|Consistency||Read should receive latest write|
|Availability||Every request receives a response (non-error)|
|Partition tolerance||System works even though there are some communication errors|
A relational model DBMS trades off availability for consistency. As the changes are propagated across the network, subsequent requests might be dropped by the DBMS as the current state of the database violates ACID.
However, in other DBMSes, like MongoDB, consistency is the trade off. This allows the database system to scale up to multiple nodes, as all requests are served, but the requests may result in incorrect or out of date data.
As such, these DBMSes follow the BASE philosophy:
A formal method of modelling the relations that have been demonstrated in this chapter is through the use of relational algebra. This is a formal method for modelling the data and actions performed on a relational database.
We have seen how databases are structured and how the underlying DBMS ensures that a certain set of characteristics, with regards to the system, hold true.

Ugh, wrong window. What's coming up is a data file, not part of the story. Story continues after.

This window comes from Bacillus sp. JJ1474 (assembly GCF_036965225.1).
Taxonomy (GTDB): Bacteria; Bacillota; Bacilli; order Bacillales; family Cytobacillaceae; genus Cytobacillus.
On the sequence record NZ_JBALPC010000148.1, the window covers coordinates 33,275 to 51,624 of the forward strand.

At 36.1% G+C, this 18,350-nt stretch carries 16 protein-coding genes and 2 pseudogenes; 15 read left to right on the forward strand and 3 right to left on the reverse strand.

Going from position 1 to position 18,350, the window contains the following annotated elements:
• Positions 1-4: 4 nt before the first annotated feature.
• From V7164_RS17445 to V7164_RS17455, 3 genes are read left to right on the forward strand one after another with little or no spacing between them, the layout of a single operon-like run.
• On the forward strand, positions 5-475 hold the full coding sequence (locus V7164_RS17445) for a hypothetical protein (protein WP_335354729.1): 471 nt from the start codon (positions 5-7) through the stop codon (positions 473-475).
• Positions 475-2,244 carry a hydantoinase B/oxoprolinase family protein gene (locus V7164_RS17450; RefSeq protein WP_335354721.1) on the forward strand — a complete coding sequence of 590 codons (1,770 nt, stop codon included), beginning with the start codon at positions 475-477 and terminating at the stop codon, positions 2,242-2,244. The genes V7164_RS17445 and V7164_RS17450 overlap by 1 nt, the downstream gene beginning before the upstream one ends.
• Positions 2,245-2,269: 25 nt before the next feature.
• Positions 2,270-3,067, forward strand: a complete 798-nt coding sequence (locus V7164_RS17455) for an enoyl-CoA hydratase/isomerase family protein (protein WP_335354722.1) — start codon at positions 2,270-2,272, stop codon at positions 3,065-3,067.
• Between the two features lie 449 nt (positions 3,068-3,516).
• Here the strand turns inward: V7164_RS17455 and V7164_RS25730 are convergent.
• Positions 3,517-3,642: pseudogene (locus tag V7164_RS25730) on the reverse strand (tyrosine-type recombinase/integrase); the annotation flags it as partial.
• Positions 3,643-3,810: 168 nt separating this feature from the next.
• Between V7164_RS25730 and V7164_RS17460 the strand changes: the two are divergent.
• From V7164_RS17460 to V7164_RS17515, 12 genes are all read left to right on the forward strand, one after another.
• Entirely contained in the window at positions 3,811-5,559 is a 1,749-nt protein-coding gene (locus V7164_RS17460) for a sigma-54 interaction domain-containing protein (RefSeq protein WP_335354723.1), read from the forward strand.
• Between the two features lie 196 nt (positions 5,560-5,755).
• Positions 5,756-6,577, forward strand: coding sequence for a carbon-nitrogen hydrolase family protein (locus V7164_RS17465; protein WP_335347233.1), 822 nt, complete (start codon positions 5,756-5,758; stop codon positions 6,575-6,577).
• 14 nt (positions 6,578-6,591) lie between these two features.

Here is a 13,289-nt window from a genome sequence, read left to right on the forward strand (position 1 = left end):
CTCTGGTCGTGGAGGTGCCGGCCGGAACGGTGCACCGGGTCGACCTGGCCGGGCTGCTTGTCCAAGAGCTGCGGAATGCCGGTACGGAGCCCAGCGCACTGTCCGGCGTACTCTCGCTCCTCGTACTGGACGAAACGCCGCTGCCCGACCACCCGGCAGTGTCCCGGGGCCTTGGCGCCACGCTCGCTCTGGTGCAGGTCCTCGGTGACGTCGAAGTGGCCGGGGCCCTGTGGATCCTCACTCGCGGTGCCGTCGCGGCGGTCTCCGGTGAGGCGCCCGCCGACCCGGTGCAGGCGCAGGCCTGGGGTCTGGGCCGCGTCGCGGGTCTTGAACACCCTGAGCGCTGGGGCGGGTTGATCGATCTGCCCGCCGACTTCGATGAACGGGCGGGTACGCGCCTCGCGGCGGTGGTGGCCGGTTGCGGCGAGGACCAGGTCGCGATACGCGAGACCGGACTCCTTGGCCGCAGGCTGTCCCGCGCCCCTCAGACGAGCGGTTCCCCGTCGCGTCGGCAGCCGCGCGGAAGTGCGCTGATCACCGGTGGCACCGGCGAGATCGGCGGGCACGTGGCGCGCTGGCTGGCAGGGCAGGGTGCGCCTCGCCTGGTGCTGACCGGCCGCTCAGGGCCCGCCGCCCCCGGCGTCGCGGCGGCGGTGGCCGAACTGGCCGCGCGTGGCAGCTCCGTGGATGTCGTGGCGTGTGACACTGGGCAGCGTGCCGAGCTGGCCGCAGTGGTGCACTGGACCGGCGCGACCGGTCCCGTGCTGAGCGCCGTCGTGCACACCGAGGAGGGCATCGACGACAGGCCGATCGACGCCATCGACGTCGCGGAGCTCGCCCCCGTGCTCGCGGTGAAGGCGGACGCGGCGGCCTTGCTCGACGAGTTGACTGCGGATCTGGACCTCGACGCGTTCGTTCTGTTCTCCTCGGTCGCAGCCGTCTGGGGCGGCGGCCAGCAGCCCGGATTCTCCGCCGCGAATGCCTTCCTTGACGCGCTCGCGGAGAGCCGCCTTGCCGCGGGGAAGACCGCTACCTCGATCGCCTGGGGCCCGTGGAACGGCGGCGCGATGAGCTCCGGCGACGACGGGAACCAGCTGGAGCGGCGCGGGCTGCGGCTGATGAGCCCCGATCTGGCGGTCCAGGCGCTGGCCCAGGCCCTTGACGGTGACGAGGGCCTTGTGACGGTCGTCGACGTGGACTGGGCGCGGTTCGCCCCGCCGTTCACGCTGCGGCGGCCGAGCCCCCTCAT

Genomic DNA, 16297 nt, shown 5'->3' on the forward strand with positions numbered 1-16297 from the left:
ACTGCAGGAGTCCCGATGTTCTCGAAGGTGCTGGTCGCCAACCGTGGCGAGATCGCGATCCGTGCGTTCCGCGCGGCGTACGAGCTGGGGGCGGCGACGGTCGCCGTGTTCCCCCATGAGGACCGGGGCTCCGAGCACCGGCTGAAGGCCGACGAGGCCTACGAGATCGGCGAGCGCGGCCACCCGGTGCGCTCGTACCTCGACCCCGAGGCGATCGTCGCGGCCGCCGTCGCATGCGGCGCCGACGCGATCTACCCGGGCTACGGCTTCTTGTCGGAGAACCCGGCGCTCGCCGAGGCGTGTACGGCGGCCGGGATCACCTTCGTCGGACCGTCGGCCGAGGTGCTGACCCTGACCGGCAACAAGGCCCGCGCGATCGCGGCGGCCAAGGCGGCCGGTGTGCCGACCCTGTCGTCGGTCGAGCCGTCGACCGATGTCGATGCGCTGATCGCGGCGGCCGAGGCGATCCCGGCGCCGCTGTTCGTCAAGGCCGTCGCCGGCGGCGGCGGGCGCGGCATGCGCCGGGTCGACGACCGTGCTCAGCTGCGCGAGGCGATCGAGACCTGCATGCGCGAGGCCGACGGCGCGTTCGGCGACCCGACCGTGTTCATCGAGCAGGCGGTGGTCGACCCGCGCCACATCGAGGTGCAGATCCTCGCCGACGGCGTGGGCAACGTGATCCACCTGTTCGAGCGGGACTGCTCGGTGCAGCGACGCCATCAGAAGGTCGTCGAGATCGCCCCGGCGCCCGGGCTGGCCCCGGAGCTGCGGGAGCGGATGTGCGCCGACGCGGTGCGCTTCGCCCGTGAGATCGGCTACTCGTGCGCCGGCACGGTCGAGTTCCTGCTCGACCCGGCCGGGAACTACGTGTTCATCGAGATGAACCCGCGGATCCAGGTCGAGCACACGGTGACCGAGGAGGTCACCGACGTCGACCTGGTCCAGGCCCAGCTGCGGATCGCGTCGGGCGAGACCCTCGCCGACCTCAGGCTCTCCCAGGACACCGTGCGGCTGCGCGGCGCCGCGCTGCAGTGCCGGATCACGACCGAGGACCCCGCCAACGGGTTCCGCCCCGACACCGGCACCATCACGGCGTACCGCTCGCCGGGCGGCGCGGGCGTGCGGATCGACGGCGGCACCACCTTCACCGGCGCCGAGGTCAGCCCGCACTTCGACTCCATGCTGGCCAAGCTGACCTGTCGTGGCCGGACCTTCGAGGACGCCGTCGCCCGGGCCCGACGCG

Now, the data consumer (for instance, an application or an actual human) would preferably want to access the data in a manner that is not DBMS specific. The DBMS implementation should have very little effect on the actual method of accessing the data. If there's a need to switch over to a different DBMS that has the same set of features as the previous DBMS, the application should preferably not have to change its method of accessing the data.
Query languages solves that issue, as some of them are designed to be platform-independent. As such, the query language can be seen as an abstraction of the possible actions that can be performed on a specific set of DBMSes. However, be forewarned that query languages are not totally platform-independent, as certain DBMSes may implement features that are unique to the certain DBMS.
Take for instance SQL, which is one of the most popular query languages for relational DBMSes. While most features in the language are supported by relational DBMSes that uses SQL, certain features, for instance
SAMPLE (which allows the consumer to pick a random set of data) are not available on all of the DBMses that supports SQL.
Another level of abstraction is the database abstraction layer. This is usually an API level solution, as the programmer does not even need to know about a specific query language. Some abstractions are DBMS agnostic and as such, can be used to access data from any kind of DBMS, regardless of its features.